The Reunion

    “The Reunion,” Ensign, July 1989, 47

    The Reunion

    Honorable Mention

    They come from miles around—

    the old, the young, the

    black-haired children with laughing faces,

    there on the wide-open Hopi land,

    with few trees to shade them

    from the heat of the summer sun;

    sudden gusts of wind play tag on the dusty earth,

    sweeping it up into silent crescendos,

    then dancing away as quickly as they come.

    I come invited from my white-man’s land

    to the semi-circle of trucks, with

    tailgates hanging down like huge, flat tongues

    from gaping mouths.

    I watch the young racers come across the

    warm, dry land from the old place to here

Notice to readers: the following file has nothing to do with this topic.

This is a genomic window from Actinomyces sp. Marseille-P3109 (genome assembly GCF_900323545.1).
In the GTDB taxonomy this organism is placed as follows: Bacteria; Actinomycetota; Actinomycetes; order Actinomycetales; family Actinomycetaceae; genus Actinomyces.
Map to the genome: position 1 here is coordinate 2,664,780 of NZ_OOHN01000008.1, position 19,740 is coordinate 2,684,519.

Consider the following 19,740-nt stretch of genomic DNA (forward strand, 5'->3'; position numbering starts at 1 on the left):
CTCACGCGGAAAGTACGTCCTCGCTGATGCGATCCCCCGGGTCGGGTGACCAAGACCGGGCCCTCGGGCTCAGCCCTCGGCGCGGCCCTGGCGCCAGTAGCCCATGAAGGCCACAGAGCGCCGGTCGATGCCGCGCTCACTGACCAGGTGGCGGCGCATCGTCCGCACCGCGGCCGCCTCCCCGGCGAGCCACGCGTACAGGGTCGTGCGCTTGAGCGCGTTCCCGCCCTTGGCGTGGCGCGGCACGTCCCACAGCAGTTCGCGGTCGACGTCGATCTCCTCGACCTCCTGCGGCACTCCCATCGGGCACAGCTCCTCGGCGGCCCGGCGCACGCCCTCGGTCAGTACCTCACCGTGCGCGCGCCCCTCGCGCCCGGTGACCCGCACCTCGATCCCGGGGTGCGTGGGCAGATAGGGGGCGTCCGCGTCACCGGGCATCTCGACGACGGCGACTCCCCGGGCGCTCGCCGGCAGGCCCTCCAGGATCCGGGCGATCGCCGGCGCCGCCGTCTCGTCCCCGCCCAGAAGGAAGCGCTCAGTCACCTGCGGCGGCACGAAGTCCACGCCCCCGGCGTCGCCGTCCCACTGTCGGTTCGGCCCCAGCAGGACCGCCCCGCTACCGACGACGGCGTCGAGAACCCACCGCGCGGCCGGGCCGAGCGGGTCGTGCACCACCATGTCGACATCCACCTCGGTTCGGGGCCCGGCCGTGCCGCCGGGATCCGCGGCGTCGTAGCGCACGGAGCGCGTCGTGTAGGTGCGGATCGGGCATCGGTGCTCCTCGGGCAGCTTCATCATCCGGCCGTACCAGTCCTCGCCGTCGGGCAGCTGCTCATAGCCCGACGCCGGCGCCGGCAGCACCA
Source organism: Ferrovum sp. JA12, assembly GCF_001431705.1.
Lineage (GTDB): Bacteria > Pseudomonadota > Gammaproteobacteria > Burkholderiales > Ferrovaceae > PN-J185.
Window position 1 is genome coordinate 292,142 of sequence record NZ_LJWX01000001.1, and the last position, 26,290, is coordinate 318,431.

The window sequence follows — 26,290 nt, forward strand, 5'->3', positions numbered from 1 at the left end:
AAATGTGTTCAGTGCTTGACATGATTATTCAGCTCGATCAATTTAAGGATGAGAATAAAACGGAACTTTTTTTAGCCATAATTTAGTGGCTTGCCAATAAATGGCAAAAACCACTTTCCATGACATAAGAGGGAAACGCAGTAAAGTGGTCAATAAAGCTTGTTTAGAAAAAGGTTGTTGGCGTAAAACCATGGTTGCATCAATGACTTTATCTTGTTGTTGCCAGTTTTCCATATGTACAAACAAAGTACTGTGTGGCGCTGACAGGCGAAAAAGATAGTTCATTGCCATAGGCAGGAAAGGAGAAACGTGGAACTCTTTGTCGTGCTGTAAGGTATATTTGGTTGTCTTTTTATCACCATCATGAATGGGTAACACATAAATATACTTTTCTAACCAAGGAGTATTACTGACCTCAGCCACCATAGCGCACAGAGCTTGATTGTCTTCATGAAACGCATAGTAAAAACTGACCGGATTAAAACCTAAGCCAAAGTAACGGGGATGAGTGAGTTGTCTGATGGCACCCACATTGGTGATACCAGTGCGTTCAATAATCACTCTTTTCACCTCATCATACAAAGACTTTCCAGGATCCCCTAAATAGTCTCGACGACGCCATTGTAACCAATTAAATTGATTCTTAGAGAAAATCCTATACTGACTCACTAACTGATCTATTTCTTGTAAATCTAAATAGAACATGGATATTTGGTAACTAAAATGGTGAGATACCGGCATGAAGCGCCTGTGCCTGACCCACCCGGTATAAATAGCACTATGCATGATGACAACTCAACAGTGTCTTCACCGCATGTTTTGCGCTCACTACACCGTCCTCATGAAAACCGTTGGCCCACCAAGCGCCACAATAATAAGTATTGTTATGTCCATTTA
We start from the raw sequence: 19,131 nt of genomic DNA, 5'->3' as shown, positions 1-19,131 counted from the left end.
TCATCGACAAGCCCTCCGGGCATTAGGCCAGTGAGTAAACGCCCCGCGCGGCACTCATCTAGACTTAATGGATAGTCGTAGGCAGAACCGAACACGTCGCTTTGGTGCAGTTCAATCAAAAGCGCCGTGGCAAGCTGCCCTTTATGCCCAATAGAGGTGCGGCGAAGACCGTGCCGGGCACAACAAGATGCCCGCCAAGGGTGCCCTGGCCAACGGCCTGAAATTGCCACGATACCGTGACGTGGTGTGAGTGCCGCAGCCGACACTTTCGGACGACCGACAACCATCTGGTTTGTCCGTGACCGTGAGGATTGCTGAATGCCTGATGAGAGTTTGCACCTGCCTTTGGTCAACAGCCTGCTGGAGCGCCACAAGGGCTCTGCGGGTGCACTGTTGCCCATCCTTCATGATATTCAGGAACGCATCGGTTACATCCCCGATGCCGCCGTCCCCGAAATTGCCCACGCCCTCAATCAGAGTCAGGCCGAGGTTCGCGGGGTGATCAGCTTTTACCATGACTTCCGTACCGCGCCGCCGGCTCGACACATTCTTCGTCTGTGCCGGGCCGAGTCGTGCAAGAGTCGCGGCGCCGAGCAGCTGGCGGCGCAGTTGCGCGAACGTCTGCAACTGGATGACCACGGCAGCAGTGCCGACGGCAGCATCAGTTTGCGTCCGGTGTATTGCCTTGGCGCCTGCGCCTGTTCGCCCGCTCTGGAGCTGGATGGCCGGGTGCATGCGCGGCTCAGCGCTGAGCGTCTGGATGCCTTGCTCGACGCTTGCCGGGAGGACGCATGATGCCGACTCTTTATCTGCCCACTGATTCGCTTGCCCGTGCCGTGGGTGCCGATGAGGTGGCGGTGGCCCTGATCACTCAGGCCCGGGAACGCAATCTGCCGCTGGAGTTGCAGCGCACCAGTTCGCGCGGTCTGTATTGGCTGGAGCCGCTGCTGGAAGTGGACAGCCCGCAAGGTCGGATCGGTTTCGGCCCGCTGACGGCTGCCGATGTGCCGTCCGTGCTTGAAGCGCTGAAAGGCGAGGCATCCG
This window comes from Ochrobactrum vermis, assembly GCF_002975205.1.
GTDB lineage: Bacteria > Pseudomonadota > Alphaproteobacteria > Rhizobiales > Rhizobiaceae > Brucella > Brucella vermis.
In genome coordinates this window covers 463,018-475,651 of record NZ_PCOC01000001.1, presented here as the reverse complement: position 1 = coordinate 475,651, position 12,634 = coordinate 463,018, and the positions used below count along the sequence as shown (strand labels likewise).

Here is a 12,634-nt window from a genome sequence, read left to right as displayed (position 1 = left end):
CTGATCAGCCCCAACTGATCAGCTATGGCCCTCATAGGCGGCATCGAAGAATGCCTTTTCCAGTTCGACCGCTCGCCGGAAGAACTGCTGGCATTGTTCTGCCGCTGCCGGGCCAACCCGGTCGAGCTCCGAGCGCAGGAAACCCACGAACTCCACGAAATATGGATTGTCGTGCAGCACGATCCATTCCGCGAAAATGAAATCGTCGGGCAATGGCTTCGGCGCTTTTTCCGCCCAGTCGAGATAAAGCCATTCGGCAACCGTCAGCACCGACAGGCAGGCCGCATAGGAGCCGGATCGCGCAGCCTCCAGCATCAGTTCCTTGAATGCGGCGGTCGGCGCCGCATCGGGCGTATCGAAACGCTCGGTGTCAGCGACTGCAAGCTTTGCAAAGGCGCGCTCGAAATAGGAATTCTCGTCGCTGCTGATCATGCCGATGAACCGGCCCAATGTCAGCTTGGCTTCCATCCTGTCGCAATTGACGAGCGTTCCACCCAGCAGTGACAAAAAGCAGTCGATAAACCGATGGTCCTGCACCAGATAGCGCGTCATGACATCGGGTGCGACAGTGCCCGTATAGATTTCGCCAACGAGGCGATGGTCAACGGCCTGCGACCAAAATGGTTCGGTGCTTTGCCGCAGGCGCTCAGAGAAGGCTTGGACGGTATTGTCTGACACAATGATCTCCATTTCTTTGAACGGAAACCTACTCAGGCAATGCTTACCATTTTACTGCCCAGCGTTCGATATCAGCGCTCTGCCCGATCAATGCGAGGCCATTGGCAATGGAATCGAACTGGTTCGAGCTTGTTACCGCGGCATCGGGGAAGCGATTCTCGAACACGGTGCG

(as tradition dictates), where they

    now live in new, modern homes.

    I have sat with them in their ancient kiva,

    watching the purpose of life unfold

    as colorful kachinas dance to the beat

    of the old one’s drum.

    (Now the young ones dance in a new civic center,

    to the beat of loud electric guitars.)

    You, my Indian daughter, have brought me

    into your traditions,

    as long ago I brought you into mine;

    we have laughed and cried together,

    we have made bread together—in your outdoor oven,

    as well as in my electric one.

    And again I am one with you …

    I am the brown-skinned woman standing over hot stoves,

    stirring thick milk gravy to be sopped up

    with fat biscuits and round, flat fry-bread,

    while yellow roasted corn and paper-thin piki

    wait to be consumed.

    I watch as you teach your young children

    some of my ways and some of yours,

    sweeping up silent memories

    to keep them from dancing away.

    We are not of one blood, but surely of one heart …

    the tie that binds together those who have drifted apart.

    Photography by Craig Dimond